I used a patterned Ponte Roma knit from my stash. This is a very stable knit with excellent recovery. It has the handle and weight of a Sofia Ponte knit.

Because I did so many modifications, I almost lost interest in this make, but, didn’t want to waste the good fabric by throwing them into a pile. So I pressed on to get them done despite my frustrations. With that, I have now decided these will be my quick makes for comfort pants.  They really sewed up pretty quick, aside from the alterations, it took me less than an hour, mostly done on the serger, including adding the waistband.

Everyone should have a basic pair of comfort pants to sew up anytime. Do you have recommendations for other great Comfort pants patterns to try, that you have perfected? I would love to try others.

as always, thanks….Andrea

If you want a new take on the boring leggings…these pants would be them.  I’m always looking to get a cute design detail, something out of the norm.  
StyleArc cassie pants by www.sewtofit.com using bengaline fabric from Hancock

The fabric was this new stuff that has been showing up all over the place, “Bengaline” sold by StyleArc, JoAnns and also Hancock.  I got mine at Hancock.  It really is extremely stretchy.  Not easy to topstitch if you go across the “grain” or across the direction of the stretch.

Texans Fan wearing StyleArc cassie pants by www.sewtofit.com using bengaline fabric from Hancock

This fabric is so new to me.  It takes some getting used to, in order to stable on the different cross seams and topstitching.  I’m really not too fond of it right now.  But, we shall see.  I got a little more for some other projects.

Texans Fan wearing StyleArc cassie pants by www.sewtofit.com using bengaline fabric from Hancock

I know you couldn’t wait to see the back!!!  That is the main reason we read about peoples pants post..to see if the butt fits.  LOL…yes, me too, I have no shame.

Texans Fan wearing StyleArc cassie pants by www.sewtofit.com using bengaline fabric from Hancock
I cut the size 16, but the waist again, as has been with the last 3 pair of stylearc, had to be taken up by 6 inches.  These things are drafted for juniors or something, to have the waist measurement so close to the hip measurement.  I don’t understand.  
Texans Fan wearing StyleArc cassie pants by www.sewtofit.com using bengaline fabric from Hancock

The pattern is your basic leggings, but cut with the front and back which has the side seam…not the quick version.  The knee is sewn with a couple pleats on the outer and inner seam to give it the padded look.  I had to sew out most of the ease.  However, I could do too much, I had to leave the pants slightly loose, otherwise, I would not be able to walk because of the cross seaming over the legs and knees.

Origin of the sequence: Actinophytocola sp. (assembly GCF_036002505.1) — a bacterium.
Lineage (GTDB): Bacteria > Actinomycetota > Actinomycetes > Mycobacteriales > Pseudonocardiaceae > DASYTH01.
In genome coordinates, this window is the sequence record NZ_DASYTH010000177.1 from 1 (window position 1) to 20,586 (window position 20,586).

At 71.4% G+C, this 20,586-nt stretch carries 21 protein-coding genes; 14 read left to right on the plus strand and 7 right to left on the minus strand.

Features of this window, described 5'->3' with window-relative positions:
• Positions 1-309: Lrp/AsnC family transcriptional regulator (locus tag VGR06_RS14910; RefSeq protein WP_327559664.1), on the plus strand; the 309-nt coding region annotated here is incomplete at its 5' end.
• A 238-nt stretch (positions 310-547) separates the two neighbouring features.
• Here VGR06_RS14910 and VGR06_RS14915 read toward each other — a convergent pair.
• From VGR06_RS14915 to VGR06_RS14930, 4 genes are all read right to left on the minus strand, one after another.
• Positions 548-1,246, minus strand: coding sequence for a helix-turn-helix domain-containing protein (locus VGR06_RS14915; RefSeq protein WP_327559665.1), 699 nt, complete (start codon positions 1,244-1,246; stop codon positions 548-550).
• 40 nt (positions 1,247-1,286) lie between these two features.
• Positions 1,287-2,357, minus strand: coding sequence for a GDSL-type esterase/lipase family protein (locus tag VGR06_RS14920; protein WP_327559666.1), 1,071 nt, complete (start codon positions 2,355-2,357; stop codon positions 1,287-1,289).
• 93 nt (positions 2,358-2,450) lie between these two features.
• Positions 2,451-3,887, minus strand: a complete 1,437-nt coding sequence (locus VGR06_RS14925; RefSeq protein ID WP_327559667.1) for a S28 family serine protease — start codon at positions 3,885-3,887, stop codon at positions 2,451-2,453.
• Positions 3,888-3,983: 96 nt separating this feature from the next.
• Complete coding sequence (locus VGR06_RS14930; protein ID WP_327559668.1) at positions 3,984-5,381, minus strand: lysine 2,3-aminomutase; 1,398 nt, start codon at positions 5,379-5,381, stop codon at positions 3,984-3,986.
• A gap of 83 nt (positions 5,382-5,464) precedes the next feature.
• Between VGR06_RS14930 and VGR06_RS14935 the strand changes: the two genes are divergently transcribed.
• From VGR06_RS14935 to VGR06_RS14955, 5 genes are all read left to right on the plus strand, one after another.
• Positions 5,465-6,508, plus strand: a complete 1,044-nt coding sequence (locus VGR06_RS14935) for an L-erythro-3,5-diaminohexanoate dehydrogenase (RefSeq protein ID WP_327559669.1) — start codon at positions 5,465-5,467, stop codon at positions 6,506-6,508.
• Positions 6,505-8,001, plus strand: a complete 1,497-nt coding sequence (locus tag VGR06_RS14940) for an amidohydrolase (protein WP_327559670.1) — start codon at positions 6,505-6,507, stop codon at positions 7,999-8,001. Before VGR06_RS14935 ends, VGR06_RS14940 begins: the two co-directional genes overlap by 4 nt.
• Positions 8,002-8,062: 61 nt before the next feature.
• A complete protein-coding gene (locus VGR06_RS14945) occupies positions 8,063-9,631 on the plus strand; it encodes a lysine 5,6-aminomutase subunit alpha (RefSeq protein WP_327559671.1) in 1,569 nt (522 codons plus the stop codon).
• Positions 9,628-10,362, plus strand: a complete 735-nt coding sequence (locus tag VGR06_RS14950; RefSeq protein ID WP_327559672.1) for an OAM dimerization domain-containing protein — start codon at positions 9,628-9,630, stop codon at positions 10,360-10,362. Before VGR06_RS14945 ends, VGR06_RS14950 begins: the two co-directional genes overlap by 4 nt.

Texans Fan wearing StyleArc cassie pants by www.sewtofit.com using bengaline fabric from Hancock

I may make them again after a tad bit more tweaking in the legs.  The back leg seam cuts into my leg, and the calf section is too tight.

These are my entry for the Pattern Review “Fitted Pant Contest” that ends on June 9th.  I have been wanting a pair of crop pants for quite sometime now, so this was a perfect time to force me to make a pair.  Entering a contest is not something I normally do, however, after meeting so many fantastic ladies at the PR Weekend in Austin at the start of May, I couldn’t resist participating. 

Sewtofit- Butterick 5895

I used the Butterick 5895 pattern.
Pattern Description:

Fitted cotton crop pants with high waist and tapered to hem.  Has optional roll-up hem. Back zipper, side front pockets and hook closure.

Pattern Sizing:
I cut a size 16 and graded the waist to a 14. 
Did it look like the photo/drawing on the pattern envelope once you were done sewing with it?Yes, actually it did.

Sewtofit- Butterick 5895

Were the instructions easy to follow?
Extremely easy.  I only checked the instructions to make sure I didn’t miss anything.  I chose not to topstitch the crotch seam.  I hemmed 1 inch instead of 5/8. 
What did you particularly like or dislike about the pattern?The front rise is extremely “High.”  I know I usually have to lower mine on all patterns, but I think since this one is considered high waist, then it was over 2.5″ too much for me.  My front crotch is 8.5″ navel to crotch curve.

Sewtofit- Butterick 5895